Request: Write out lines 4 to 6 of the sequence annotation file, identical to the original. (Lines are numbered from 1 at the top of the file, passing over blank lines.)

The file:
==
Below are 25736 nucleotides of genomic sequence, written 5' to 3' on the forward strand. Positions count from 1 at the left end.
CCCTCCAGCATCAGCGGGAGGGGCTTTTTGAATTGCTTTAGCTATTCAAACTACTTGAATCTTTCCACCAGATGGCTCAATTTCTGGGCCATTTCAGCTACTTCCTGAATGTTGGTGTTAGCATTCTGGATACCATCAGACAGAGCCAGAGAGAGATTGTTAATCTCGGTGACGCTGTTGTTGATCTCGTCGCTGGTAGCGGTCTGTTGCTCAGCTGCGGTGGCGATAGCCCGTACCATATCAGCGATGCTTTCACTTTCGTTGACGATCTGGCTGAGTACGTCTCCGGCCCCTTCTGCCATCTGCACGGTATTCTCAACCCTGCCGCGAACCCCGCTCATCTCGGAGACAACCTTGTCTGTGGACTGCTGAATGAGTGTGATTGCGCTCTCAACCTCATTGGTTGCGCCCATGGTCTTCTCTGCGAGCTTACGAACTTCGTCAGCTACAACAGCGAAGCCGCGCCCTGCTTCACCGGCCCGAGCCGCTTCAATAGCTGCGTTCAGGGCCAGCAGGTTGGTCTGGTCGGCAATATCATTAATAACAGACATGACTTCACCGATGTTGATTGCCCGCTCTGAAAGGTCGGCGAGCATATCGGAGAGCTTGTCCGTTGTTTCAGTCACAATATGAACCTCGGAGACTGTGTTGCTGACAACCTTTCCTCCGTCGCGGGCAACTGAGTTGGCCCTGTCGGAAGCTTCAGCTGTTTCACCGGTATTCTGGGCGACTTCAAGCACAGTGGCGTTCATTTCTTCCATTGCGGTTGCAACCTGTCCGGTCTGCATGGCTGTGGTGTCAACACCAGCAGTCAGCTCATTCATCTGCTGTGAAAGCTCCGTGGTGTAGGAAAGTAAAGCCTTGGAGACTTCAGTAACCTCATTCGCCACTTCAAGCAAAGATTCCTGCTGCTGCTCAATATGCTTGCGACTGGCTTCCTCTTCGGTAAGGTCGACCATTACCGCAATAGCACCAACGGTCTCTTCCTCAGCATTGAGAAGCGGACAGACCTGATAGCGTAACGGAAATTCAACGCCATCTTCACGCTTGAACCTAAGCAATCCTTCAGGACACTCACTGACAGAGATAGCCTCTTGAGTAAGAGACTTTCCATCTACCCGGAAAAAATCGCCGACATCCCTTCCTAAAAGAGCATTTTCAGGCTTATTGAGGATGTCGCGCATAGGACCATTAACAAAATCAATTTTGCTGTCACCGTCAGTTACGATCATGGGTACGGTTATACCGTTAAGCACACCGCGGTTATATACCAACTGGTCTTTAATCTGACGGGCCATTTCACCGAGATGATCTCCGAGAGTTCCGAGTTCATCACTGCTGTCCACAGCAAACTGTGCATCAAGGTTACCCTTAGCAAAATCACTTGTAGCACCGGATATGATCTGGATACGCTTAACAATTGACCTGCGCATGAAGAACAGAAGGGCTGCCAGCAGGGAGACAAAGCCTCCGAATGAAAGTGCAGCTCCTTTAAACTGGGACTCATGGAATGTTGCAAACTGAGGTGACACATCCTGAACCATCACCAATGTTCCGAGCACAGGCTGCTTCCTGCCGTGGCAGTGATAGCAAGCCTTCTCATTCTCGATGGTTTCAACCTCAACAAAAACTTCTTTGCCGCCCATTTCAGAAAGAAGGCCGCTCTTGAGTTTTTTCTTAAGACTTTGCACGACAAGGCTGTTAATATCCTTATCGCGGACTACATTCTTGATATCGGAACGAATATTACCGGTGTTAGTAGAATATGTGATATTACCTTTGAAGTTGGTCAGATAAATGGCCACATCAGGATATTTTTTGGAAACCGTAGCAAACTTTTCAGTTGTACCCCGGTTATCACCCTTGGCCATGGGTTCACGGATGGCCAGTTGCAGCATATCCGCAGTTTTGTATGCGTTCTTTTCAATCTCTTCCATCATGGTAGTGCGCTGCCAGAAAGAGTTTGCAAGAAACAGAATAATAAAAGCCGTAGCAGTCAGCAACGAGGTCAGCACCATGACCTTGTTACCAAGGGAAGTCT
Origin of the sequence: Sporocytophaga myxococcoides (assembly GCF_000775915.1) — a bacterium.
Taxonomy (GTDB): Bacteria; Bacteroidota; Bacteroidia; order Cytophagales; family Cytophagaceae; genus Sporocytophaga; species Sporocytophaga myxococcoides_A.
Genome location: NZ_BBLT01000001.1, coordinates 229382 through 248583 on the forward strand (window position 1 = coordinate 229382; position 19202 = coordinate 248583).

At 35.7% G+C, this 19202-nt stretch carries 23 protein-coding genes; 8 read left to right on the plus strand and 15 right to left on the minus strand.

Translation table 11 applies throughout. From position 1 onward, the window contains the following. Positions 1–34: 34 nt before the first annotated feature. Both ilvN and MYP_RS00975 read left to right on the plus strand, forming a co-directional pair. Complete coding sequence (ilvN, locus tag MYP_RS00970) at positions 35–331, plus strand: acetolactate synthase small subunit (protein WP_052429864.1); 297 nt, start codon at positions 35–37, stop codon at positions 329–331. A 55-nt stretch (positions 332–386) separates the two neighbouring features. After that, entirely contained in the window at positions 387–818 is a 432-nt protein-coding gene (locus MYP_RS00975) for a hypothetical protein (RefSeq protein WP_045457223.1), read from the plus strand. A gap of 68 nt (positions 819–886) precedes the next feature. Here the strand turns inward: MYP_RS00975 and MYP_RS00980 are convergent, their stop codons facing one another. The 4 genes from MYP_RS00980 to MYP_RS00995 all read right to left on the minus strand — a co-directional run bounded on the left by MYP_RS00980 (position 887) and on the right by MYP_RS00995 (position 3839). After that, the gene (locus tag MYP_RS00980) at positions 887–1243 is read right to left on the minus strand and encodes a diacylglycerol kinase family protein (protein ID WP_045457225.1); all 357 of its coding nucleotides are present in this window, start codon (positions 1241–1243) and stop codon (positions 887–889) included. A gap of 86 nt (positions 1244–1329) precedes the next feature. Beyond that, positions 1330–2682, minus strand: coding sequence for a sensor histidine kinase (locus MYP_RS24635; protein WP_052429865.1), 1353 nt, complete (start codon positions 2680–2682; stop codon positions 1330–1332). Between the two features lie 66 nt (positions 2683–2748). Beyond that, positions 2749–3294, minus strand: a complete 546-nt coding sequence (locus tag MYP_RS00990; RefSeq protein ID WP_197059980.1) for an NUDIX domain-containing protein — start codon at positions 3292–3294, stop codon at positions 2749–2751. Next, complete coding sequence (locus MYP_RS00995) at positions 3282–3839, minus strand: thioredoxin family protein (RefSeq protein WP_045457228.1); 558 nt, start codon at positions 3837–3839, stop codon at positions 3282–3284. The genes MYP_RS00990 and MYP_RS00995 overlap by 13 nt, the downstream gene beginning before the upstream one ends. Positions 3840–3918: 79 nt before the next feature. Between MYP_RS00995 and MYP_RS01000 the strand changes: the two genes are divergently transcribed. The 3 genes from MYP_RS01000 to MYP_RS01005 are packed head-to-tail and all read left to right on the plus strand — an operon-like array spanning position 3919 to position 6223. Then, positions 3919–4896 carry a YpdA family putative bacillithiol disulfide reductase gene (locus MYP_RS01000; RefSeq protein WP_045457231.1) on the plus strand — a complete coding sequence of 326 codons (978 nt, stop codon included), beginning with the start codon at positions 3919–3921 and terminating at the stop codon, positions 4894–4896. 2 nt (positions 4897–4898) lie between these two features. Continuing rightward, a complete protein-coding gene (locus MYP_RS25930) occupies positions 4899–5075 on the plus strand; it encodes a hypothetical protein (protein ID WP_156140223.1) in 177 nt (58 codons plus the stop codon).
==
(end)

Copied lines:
Taxonomy (GTDB): Bacteria; Bacteroidota; Bacteroidia; order Cytophagales; family Cytophagaceae; genus Sporocytophaga; species Sporocytophaga myxococcoides_A.
Genome location: NZ_BBLT01000001.1, coordinates 229382 through 248583 on the forward strand (window position 1 = coordinate 229382; position 19202 = coordinate 248583).

At 35.7% G+C, this 19202-nt stretch carries 23 protein-coding genes; 8 read left to right on the plus strand and 15 right to left on the minus strand.